To Ludwig Wittgenstein (first letter)

Dear Sir,
When you enter my thoughts they become both admiring and suspicious. I’m trying to resolve it. The way you’ve dismantled intellectual pretension (the self-interested rational mind, the sophist-exploiter) remains so vital. Propositions still struggle to keep meanings attached to their signs.
There’s hope and a balanced confidence to be gained from this, but the accomplishment has come from such a privileged place (both inherited and procured) — a place irretrievably complicit in maintaining a pre-existing hegemonic order. Only someone who doesn’t have to work (so the folk wisdom claims) can romanticize the virtues of manual labour. After experiencing the humiliations of illiteracy, the patronization of a more learned class, discrimination of any sort, can you really obtain a kind of mystic grace in silence?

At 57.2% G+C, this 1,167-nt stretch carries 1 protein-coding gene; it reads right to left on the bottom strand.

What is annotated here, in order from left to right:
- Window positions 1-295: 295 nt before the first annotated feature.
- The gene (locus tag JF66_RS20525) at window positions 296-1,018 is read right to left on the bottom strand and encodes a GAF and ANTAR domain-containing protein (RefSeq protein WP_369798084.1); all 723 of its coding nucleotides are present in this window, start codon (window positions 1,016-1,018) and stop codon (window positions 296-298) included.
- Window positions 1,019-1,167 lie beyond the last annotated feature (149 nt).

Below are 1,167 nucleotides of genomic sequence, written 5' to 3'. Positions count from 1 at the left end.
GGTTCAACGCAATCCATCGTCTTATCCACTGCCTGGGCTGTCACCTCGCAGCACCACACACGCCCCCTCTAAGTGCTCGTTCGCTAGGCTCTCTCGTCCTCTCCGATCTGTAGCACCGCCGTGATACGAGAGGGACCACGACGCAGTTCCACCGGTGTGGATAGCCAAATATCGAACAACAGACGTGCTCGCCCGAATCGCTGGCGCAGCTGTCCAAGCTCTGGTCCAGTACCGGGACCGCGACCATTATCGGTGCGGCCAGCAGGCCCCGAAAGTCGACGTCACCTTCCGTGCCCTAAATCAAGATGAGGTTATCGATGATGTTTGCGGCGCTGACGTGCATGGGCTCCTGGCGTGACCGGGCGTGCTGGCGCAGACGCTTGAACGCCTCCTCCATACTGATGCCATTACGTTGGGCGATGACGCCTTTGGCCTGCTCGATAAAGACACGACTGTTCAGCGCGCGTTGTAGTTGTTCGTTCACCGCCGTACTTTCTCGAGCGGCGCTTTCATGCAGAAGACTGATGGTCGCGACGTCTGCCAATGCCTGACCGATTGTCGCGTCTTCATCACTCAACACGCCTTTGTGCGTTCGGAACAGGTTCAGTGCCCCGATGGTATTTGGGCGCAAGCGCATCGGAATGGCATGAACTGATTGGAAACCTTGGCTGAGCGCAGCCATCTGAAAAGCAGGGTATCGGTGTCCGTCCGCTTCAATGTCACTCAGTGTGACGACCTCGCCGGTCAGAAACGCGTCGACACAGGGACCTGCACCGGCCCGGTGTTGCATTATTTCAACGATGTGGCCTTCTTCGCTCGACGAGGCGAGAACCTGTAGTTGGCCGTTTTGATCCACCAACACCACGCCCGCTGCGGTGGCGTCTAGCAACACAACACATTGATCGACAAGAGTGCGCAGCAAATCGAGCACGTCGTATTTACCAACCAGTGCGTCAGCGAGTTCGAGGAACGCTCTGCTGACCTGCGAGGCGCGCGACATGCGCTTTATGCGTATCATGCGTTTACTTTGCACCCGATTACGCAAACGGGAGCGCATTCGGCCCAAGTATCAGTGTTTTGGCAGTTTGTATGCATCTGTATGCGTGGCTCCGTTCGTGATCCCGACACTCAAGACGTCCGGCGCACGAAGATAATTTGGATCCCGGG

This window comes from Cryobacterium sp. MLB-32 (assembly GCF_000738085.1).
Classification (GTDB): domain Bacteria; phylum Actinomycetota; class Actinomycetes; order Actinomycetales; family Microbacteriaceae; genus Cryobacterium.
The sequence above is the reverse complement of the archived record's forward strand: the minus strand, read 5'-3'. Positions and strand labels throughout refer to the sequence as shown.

You once said, amongst many other things, that “knowledge is in the end based on acknowledgement”. I don’t think you could exist now because of this. The system you played in has become too specialized — too competitive. Philosophy as a professional sphere, just like all the others, can no longer accommodate maverick behavior, self-reflexivity — thought. Besides, you never published enough. Academia has become another service industry with the usual labor practices. If you don’t do the job the way you’re asked to somebody else will.
Your Socratic ways would be on the street now, a reanimation of mythical conversations on the margins of decent society, but without title or affirmation, without money in the bank, without inclusion in the canon.